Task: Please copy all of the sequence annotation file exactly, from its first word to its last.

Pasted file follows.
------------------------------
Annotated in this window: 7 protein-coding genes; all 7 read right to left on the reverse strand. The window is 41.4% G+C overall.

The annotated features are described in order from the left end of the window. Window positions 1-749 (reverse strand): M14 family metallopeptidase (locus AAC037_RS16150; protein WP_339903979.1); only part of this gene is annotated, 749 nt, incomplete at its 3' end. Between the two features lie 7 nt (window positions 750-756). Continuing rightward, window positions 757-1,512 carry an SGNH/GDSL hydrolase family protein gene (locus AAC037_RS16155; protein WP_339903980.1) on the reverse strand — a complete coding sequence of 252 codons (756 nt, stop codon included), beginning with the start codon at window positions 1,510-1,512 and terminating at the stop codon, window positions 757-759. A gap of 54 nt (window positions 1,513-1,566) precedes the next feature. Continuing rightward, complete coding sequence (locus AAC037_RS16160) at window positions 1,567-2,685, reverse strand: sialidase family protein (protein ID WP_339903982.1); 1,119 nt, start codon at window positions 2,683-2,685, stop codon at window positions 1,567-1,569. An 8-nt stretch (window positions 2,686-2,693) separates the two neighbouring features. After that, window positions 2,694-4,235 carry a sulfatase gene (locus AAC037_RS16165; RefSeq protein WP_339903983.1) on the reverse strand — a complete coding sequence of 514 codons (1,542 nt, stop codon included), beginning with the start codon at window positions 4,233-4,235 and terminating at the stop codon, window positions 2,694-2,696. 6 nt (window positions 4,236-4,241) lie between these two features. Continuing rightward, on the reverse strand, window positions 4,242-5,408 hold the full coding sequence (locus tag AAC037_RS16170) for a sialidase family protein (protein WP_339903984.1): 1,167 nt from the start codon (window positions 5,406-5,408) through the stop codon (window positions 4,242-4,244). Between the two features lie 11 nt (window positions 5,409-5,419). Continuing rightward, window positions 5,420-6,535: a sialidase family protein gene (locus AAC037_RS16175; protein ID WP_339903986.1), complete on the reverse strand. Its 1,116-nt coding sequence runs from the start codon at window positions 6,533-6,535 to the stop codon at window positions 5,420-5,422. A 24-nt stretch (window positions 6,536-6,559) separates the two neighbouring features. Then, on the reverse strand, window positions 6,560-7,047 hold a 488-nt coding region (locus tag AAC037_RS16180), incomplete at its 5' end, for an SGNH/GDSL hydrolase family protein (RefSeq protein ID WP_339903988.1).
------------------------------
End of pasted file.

Annotated in this window: 7 protein-coding genes; all 7 read right to left on the reverse strand. The window is 41.4% G+C overall.

The annotated features are described in order from the left end of the window. Window positions 1-749 (reverse strand): M14 family metallopeptidase (locus AAC037_RS16150; protein WP_339903979.1); only part of this gene is annotated, 749 nt, incomplete at its 3' end. Between the two features lie 7 nt (window positions 750-756). Continuing rightward, window positions 757-1,512 carry an SGNH/GDSL hydrolase family protein gene (locus AAC037_RS16155; protein WP_339903980.1) on the reverse strand — a complete coding sequence of 252 codons (756 nt, stop codon included), beginning with the start codon at window positions 1,510-1,512 and terminating at the stop codon, window positions 757-759. A gap of 54 nt (window positions 1,513-1,566) precedes the next feature. Continuing rightward, complete coding sequence (locus AAC037_RS16160) at window positions 1,567-2,685, reverse strand: sialidase family protein (protein ID WP_339903982.1); 1,119 nt, start codon at window positions 2,683-2,685, stop codon at window positions 1,567-1,569. An 8-nt stretch (window positions 2,686-2,693) separates the two neighbouring features. After that, window positions 2,694-4,235 carry a sulfatase gene (locus AAC037_RS16165; RefSeq protein WP_339903983.1) on the reverse strand — a complete coding sequence of 514 codons (1,542 nt, stop codon included), beginning with the start codon at window positions 4,233-4,235 and terminating at the stop codon, window positions 2,694-2,696. 6 nt (window positions 4,236-4,241) lie between these two features. Continuing rightward, on the reverse strand, window positions 4,242-5,408 hold the full coding sequence (locus tag AAC037_RS16170) for a sialidase family protein (protein WP_339903984.1): 1,167 nt from the start codon (window positions 5,406-5,408) through the stop codon (window positions 4,242-4,244). Between the two features lie 11 nt (window positions 5,409-5,419). Continuing rightward, window positions 5,420-6,535: a sialidase family protein gene (locus AAC037_RS16175; protein ID WP_339903986.1), complete on the reverse strand. Its 1,116-nt coding sequence runs from the start codon at window positions 6,533-6,535 to the stop codon at window positions 5,420-5,422. A 24-nt stretch (window positions 6,536-6,559) separates the two neighbouring features. Then, on the reverse strand, window positions 6,560-7,047 hold a 488-nt coding region (locus tag AAC037_RS16180), incomplete at its 5' end, for an SGNH/GDSL hydrolase family protein (RefSeq protein ID WP_339903988.1).